Friday, August 22, 2014

Please Ignore Vera Dietz by A.S. King

This an early book by one of my favorite authors. It was written before I discovered her. Like her other books, this one blends a realistic setting with just a slight bit of fantasy. I don't mean elves or magic, but an element of the unreal going on in the life of Vera Dietz.

Vera's best friend Charlie died - as she says, she lost him twice: first as a friend and then for real. We learn all the details as the story progresses (with flashbacks thrown in to help). We also hear from Vera's single dad (whose wife left both of them when Vera was twelve), Charlie (speaking from beyond the grave) and the town's landmark pagoda (yes, it is quirky).

Vera just wants to be ignored. She lives in fear that someone will find out her secret - her mom used to be a stripper. The fact that her mother moved away years ago doesn't matter. The people Charlie calls detentionheads would make her life hell if they knew.

So Vera goes to school and works nights delivering pizzas. Other than Charlie, who lives next door, she has no friends and no extra activities. Her dad has insisted that she have a job since she has been legally able to do so. He wants her to learn responsibility, so she won't become an alcoholic or turn out like her mother. Ya, he makes Vera's life a lot of fun. Thankfully, he doesn't know that Vera is not always follow his wishes.

Vera gets mixed messages from her father. Be responsible, but ignores the fact that Charlie's father abuses his mother. Everyone has their own issues, but are not necessarily dealing with them in the healthiest way.

For more info, check out the Indianapolis Public Library catalog and the author's site.

Tuesday, August 12, 2014

Girls Like Us by Gail Giles

Quincey and Biddy have just graduated high school and are heading out on their own...sort of. Both are special ed students who are not able to live on their own, so they are picked to live together (an idea Quincey is not too happy about).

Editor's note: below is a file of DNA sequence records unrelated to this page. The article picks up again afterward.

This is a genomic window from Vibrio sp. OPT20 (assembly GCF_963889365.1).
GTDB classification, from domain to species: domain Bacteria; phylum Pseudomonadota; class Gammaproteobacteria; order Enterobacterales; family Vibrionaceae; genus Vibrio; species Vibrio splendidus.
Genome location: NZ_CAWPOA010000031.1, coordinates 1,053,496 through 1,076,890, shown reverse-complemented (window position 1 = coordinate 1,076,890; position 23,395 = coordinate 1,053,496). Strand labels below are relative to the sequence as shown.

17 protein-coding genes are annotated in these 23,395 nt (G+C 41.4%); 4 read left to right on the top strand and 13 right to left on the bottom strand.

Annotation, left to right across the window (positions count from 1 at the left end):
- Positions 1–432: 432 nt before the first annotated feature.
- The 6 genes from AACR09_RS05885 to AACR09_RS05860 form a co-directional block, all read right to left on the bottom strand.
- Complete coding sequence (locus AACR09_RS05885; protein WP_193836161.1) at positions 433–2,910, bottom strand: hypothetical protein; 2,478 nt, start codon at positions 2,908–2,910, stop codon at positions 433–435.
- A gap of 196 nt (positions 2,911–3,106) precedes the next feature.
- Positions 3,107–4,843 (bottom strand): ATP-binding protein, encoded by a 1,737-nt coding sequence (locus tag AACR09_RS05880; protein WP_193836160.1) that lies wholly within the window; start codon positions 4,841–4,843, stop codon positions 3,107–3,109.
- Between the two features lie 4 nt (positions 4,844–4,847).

Arrangements have been made for them to live in an apartment over a garage on the property of a wealthy elderly lady named Miss Lizzy. Biddy will clean house for Miss Lizzy, and Quincey will work at a bakery. Both will be earning their own money for the first time in their lives.

Up to this point, their lives have been horrific. Biddy lived with her grandmother who called her retarded and generally treated her with contempt. Quincey was a foster kid, taken from her parents after she was hit in the head (causing her to be a special ed student). To say that both girls were poor would be an understatement.

This chance for a new beginning does not come easy for either young woman. Quincey is suspicious of people and readily snaps at everyone even when they are trying to be helpful. Biddy is scared of boys and worried that people will find out her secret. They both fear that Miss Lizzy will kick them out when she realizes they are nothing special to anyone.

This is often a sad and dark story told from each girl's point of view. Even though they have their secrets and limitations (for example, Biddy cannot read or write), they have talents and worth and now have the chance to prove it.

For more info, check out the Indianapolis Public Library catalog and the author's site.

Saturday, August 2, 2014

Sorta Like a Rock Star by Matthew Quick

One of the things I enjoy about reading is finding a unique character that I would never encounter in real life. Amber Appleton is one of those characters. She is smart, funny and a bit pushy at times, but ultimately concerned about others. She spends her time outside of school with creative activities. For example, she attends a Korean Catholic church in an old store front. Once a week, she goes there to teach the Korean ladies (aka the Korean Divas for Christ) better English by having them sing songs by the R&B group the Supremes. And, yes, she shares the story how that all came about.

When we first meet Amber, she is living with her mother and dog in the school bus her mother drives. It is all against the rules, of course, but they have nowhere else to go. Amber's mom drinks too much and has had a string of too many worthless boyfriends to make any kind of successful life for her and her daughter.

Amber makes her way with the amazing people in her life. She met her outcast friends (The Five) in an elementary school special needs class and stills hangs with them in a marketing club led by the coolest teacher, Mr. Franks. One of the Five, Ricky, has a lawyer mother named Donna who Amber idolizes and sometimes wishes was her own mother.  The residents of the Methodist Retirement Home who she visits once a week to help keep their spirits up. Father Chee, the priest of the previously mentioned church. And Private Jackson, a secluded Vietnam veteran.

There is a chapter where Amber explains how she meets Private Jackson that is amazing. It could almost stand on its own as a really short story. When I finished it, I could only think how remarkable it was.

Amber faces (and hides) from tragedy. She questions the point of it all and her own worth in such a difficult world. She is a fascinating character.

For more info, check out the Indianapolis Public Library catalog and the author's site.